Special Session Possible In Florida

Florida House Speaker Richard Corcoran (l.) may call a special session over potentially losing millions in annual payments from the Seminole Tribe in return for exclusivity. Tribal attorney Barry Richard said payments would stop "only if they think there is a substantial impact on their financial circumstances, or they think they are paying too much money for the exclusivity."

Florida lawmakers are floating the idea of calling a special session on April 23 to address the possibility of losing more hundreds of millions dollars annually in casino revenue sharing payments from the Seminole Tribe of Florida. House Speaker Richard Corcoran said, “The Seminoles’ potential to completely walk away jeopardizes the stability of the state budget. We would be forced to cut between $390 and $441 million in general revenue, or we would have to allow our reserves to be drained, which could jeopardize our state bond rating.”

Senate President-designate Bill Galvano “no date has been set” for a special session, but if one were to be scheduled it would take place prior to the end of the fiscal year on June 30. McKinley Lewis, a spokesman for Governor Rick Scott, said Scott was “made aware that the legislature was looking at this issue” and “will review any proposal they put forward.”

In the last fiscal year, the Seminoles paid the state slightly more than $290 million as part of a 2010 agreement guaranteeing the tribe exclusivity to offer blackjack and other banked card games. The Seminoles sued the state because it allowed a hybrid of poker and blackjack the tribe claimed was too similar to blackjack, to which they have the exclusive right to offer in Florida.

The Seminoles and the state settled a lawsuit over blackjack, allowing them to offer the game until 2030. However, the Tribe’s continued payments to the state depend on state gambling regulators conducting “aggressive enforcement” against games that encroach on the tribe’s exclusivity. Tribal attorney Barry Richard said, “The tribe is satisfied” that the Department of Business and Professional Regulation has been “acting aggressively, closing down designated player games at parimutuels that operated them.”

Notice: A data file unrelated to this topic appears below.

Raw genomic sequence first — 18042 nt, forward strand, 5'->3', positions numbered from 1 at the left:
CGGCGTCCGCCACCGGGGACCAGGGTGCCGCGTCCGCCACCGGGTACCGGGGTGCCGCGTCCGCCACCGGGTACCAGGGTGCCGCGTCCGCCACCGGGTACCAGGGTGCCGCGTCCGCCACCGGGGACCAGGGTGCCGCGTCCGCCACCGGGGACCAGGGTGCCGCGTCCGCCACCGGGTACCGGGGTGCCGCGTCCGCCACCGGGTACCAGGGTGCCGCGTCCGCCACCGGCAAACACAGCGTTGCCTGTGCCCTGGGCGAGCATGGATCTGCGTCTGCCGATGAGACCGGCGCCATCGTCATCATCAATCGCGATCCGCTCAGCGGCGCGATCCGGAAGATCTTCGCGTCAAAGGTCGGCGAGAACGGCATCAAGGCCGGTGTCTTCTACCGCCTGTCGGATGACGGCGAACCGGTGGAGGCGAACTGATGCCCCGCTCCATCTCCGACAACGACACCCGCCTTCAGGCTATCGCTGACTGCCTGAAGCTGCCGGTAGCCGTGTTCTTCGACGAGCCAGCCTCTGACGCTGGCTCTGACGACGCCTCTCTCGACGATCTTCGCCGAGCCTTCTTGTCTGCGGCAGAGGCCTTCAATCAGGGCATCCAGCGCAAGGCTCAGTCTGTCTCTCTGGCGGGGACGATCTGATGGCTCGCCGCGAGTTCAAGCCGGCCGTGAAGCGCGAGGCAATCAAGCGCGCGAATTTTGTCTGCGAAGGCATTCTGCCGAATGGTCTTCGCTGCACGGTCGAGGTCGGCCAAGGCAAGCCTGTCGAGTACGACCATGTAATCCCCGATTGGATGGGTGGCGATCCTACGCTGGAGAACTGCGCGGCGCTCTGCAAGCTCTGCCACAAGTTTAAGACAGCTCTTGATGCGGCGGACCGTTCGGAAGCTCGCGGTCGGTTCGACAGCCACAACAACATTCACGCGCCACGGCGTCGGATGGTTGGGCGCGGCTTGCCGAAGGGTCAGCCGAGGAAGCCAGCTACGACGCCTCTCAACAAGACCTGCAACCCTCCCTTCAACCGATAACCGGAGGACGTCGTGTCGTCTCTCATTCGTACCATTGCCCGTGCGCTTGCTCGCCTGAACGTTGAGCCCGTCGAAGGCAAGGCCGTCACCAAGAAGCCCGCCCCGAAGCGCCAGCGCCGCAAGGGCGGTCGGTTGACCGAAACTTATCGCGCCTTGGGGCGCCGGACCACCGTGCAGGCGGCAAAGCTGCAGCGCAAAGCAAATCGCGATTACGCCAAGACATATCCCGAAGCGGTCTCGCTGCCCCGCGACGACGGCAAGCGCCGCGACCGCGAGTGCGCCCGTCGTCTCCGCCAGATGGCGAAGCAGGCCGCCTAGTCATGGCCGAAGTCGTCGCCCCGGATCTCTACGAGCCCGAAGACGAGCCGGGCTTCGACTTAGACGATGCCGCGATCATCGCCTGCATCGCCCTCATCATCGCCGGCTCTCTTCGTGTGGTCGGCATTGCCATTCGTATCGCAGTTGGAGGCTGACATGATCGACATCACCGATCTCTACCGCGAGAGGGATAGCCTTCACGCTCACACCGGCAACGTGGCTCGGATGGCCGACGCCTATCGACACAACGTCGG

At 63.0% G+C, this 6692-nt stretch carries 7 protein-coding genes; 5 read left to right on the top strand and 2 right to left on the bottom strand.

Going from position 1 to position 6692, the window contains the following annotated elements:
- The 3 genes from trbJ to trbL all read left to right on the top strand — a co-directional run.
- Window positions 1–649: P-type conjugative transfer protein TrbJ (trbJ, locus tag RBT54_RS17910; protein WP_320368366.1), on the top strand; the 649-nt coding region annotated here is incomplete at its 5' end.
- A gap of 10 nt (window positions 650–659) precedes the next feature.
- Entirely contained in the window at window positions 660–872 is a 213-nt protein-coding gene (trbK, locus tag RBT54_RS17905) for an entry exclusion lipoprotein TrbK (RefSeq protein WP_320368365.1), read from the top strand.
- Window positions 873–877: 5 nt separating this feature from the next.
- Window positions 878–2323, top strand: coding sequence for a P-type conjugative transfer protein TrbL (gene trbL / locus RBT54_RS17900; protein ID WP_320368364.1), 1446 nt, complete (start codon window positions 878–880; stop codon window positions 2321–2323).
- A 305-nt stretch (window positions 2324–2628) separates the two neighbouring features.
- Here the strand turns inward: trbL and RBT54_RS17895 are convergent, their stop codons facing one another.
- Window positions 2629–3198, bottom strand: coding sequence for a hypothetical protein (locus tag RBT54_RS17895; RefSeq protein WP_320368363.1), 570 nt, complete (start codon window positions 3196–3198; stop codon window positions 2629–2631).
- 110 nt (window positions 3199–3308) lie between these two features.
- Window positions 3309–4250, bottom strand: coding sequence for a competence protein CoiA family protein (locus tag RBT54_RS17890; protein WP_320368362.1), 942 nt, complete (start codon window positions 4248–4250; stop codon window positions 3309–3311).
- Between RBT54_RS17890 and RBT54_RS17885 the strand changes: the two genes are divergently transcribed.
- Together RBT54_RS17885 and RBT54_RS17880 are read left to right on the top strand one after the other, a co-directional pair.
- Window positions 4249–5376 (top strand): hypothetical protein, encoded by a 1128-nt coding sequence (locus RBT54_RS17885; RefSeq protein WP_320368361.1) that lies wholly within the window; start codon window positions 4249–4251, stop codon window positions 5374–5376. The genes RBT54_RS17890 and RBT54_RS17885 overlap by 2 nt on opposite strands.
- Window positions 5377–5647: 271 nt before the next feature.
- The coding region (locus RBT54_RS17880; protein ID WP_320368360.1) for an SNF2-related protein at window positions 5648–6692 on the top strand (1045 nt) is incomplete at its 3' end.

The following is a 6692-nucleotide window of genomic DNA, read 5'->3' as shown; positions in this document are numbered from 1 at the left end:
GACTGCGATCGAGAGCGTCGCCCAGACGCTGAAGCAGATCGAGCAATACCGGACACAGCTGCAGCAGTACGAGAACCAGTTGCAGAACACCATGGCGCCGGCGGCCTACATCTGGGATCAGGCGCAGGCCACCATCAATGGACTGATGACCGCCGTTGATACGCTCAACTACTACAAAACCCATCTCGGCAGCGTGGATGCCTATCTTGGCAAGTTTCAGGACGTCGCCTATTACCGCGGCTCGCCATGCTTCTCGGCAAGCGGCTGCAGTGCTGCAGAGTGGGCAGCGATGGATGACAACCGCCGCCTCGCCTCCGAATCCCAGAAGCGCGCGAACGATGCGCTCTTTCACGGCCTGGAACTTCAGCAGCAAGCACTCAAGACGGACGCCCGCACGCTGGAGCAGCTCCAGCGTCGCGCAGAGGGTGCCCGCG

The tribe and the state had agreed to a “forbearance period” which ended March 31. Now the tribe may stop making revenue sharing payments. Richard said, “They’re not just going to stop paying just because they have the right to.” However, he stated if legislators return with the same offers they made in the most recent session, “that won’t fly. They’ll look at what happens with pending litigation. If any of that fails to resolve the problem, and the problem becomes significant enough, then they might look at something. And that might not mean a complete termination of payments. The only reason the tribe would terminate payment is if they think there is a substantial impact on their financial circumstances, or they think they are paying too much money for the exclusivity — given that it’s been infringed upon. Then, they would terminate or reduce the payments.”

The Seminoles have sued 25 operators of so-called electronic gambling parlors in the Jacksonville area, claiming those operations violate the tribe’s exclusivity deal with the state. Richard said most likely the tribe will see how those cases are resolved before determining whether or not to cease payments to the state. A trial is set for June 27.

The Seminoles also are defending an appeal of a ruling by a Tallahassee judge that pre-reveal games are illegal slots.

Richard added the tribe remains open to talks with legislators. “If the legislature wants to bring them a proposal that’s been signed off on by everybody, they are happy to look at it,” he said. However, “The tribe doesn’t want to have non-productive conversation with one chamber or the legislature, or some members of leadership, and then have it go back to others who disagree with it.”

Richard summarized, “Knowing the tribe, they don’t act precipitously. They don’t want to change their relationship with the state. They’ll only do it if they perceive circumstances to be a meaningful threat to their economic well-being. Or if they think if they’re paying a lot of money and not getting what they’re paying for.”

The Seminoles and Disney Worldwide are the primary backers of a constitutional amendment that will appear on the November ballot, requiring voters statewide to approve any future expansion of gambling. If 60 percent of voters approve the measure, legislators will have less influence over all gaming decisions, though the amendment includes a carve-out to allowing lawmakers “to negotiate gaming compacts for the conduct of casino gambling on tribal lands.”

John Sowinski, president of No Casinos, the group behind the amendment, wrote in a letter to Corcoran and Senate President Joe Negron, “If ever there was an issue that the Legislature has already spent too much time, energy, intellectual capacity and political capital, it is gambling.” He said the idea of calling a special session was a “last ditch effort by gambling interests” and “a fictional crisis manufactured by gambling lobbyists. You can tell the gambling interests and assure the people of Florida that public policy is not for sale in Tallahassee by resisting gambling lobbyist pressure for a special session. Convening a special session that will be seen as a genuflection to the gambling industry would provide voters with a perfect illustration of why Amendment 3 is so badly needed.”

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